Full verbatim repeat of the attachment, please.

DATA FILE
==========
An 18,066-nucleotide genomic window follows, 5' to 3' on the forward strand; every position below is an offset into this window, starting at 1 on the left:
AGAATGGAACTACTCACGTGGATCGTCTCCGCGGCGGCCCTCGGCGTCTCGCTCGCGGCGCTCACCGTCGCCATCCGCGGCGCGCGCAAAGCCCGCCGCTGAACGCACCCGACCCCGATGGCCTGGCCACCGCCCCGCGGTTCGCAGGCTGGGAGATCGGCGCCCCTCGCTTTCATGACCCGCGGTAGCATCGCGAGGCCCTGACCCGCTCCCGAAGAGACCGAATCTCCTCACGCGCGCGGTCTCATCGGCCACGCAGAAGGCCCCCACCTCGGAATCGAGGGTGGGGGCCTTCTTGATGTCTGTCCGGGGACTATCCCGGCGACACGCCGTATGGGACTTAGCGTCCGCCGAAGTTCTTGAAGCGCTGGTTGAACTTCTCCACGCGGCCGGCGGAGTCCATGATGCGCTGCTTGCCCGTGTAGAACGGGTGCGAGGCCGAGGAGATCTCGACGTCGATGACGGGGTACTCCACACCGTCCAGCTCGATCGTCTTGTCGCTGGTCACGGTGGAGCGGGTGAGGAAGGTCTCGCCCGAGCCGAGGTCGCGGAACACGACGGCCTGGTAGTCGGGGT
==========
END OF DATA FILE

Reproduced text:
An 18,066-nucleotide genomic window follows, 5' to 3' on the forward strand; every position below is an offset into this window, starting at 1 on the left:
AGAATGGAACTACTCACGTGGATCGTCTCCGCGGCGGCCCTCGGCGTCTCGCTCGCGGCGCTCACCGTCGCCATCCGCGGCGCGCGCAAAGCCCGCCGCTGAACGCACCCGACCCCGATGGCCTGGCCACCGCCCCGCGGTTCGCAGGCTGGGAGATCGGCGCCCCTCGCTTTCATGACCCGCGGTAGCATCGCGAGGCCCTGACCCGCTCCCGAAGAGACCGAATCTCCTCACGCGCGCGGTCTCATCGGCCACGCAGAAGGCCCCCACCTCGGAATCGAGGGTGGGGGCCTTCTTGATGTCTGTCCGGGGACTATCCCGGCGACACGCCGTATGGGACTTAGCGTCCGCCGAAGTTCTTGAAGCGCTGGTTGAACTTCTCCACGCGGCCGGCGGAGTCCATGATGCGCTGCTTGCCCGTGTAGAACGGGTGCGAGGCCGAGGAGATCTCGACGTCGATGACGGGGTACTCCACACCGTCCAGCTCGATCGTCTTGTCGCTGGTCACGGTGGAGCGGGTGAGGAAGGTCTCGCCCGAGCCGAGGTCGCGGAACACGACGGCCTGGTAGTCGGGGT